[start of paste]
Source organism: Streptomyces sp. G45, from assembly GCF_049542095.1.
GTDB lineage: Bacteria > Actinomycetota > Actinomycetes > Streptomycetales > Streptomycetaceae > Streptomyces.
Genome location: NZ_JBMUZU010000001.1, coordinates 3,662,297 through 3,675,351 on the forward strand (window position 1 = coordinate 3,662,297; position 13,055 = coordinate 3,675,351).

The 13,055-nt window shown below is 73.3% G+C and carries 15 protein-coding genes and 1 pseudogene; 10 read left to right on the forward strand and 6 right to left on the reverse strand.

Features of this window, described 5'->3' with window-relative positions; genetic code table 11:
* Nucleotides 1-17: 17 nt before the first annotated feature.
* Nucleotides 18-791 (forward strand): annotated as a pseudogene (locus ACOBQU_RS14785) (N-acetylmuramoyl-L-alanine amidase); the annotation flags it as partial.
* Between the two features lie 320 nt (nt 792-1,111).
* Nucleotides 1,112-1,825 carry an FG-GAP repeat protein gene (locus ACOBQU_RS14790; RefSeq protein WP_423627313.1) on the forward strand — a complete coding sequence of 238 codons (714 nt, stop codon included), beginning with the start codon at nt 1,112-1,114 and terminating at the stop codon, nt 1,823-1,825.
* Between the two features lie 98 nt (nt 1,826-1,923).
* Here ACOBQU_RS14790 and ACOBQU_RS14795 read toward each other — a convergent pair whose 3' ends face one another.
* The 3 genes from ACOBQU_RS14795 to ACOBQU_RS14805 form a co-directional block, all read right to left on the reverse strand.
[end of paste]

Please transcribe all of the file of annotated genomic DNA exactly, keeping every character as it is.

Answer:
Source organism: Streptomyces sp. G45, from assembly GCF_049542095.1.
GTDB lineage: Bacteria > Actinomycetota > Actinomycetes > Streptomycetales > Streptomycetaceae > Streptomyces.
Genome location: NZ_JBMUZU010000001.1, coordinates 3,662,297 through 3,675,351 on the forward strand (window position 1 = coordinate 3,662,297; position 13,055 = coordinate 3,675,351).

The 13,055-nt window shown below is 73.3% G+C and carries 15 protein-coding genes and 1 pseudogene; 10 read left to right on the forward strand and 6 right to left on the reverse strand.

Features of this window, described 5'->3' with window-relative positions; genetic code table 11:
* Nucleotides 1-17: 17 nt before the first annotated feature.
* Nucleotides 18-791 (forward strand): annotated as a pseudogene (locus ACOBQU_RS14785) (N-acetylmuramoyl-L-alanine amidase); the annotation flags it as partial.
* Between the two features lie 320 nt (nt 792-1,111).
* Nucleotides 1,112-1,825 carry an FG-GAP repeat protein gene (locus ACOBQU_RS14790; RefSeq protein WP_423627313.1) on the forward strand — a complete coding sequence of 238 codons (714 nt, stop codon included), beginning with the start codon at nt 1,112-1,114 and terminating at the stop codon, nt 1,823-1,825.
* Between the two features lie 98 nt (nt 1,826-1,923).
* Here ACOBQU_RS14790 and ACOBQU_RS14795 read toward each other — a convergent pair whose 3' ends face one another.
* The 3 genes from ACOBQU_RS14795 to ACOBQU_RS14805 form a co-directional block, all read right to left on the reverse strand.